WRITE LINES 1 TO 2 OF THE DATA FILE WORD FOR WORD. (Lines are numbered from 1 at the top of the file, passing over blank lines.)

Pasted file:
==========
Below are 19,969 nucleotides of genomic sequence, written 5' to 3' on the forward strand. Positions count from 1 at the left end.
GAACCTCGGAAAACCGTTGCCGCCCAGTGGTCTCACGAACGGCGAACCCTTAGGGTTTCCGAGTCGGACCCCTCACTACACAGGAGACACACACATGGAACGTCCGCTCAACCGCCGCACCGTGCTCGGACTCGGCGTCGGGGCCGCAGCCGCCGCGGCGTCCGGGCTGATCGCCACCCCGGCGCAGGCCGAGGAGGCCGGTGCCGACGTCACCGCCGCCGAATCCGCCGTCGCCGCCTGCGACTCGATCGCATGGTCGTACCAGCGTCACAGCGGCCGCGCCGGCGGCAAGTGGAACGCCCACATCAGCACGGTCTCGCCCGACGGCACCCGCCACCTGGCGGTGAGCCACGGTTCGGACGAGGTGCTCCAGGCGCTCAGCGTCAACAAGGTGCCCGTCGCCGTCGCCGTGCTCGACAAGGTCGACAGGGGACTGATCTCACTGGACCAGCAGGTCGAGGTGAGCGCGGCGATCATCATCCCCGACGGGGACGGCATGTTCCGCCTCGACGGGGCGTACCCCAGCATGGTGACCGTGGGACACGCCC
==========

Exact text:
Below are 19,969 nucleotides of genomic sequence, written 5' to 3' on the forward strand. Positions count from 1 at the left end.
GAACCTCGGAAAACCGTTGCCGCCCAGTGGTCTCACGAACGGCGAACCCTTAGGGTTTCCGAGTCGGACCCCTCACTACACAGGAGACACACACATGGAACGTCCGCTCAACCGCCGCACCGTGCTCGGACTCGGCGTCGGGGCCGCAGCCGCCGCGGCGTCCGGGCTGATCGCCACCCCGGCGCAGGCCGAGGAGGCCGGTGCCGACGTCACCGCCGCCGAATCCGCCGTCGCCGCCTGCGACTCGATCGCATGGTCGTACCAGCGTCACAGCGGCCGCGCCGGCGGCAAGTGGAACGCCCACATCAGCACGGTCTCGCCCGACGGCACCCGCCACCTGGCGGTGAGCCACGGTTCGGACGAGGTGCTCCAGGCGCTCAGCGTCAACAAGGTGCCCGTCGCCGTCGCCGTGCTCGACAAGGTCGACAGGGGACTGATCTCACTGGACCAGCAGGTCGAGGTGAGCGCGGCGATCATCATCCCCGACGGGGACGGCATGTTCCGCCTCGACGGGGCGTACCCCAGCATGGTGACCGTGGGACACGCCC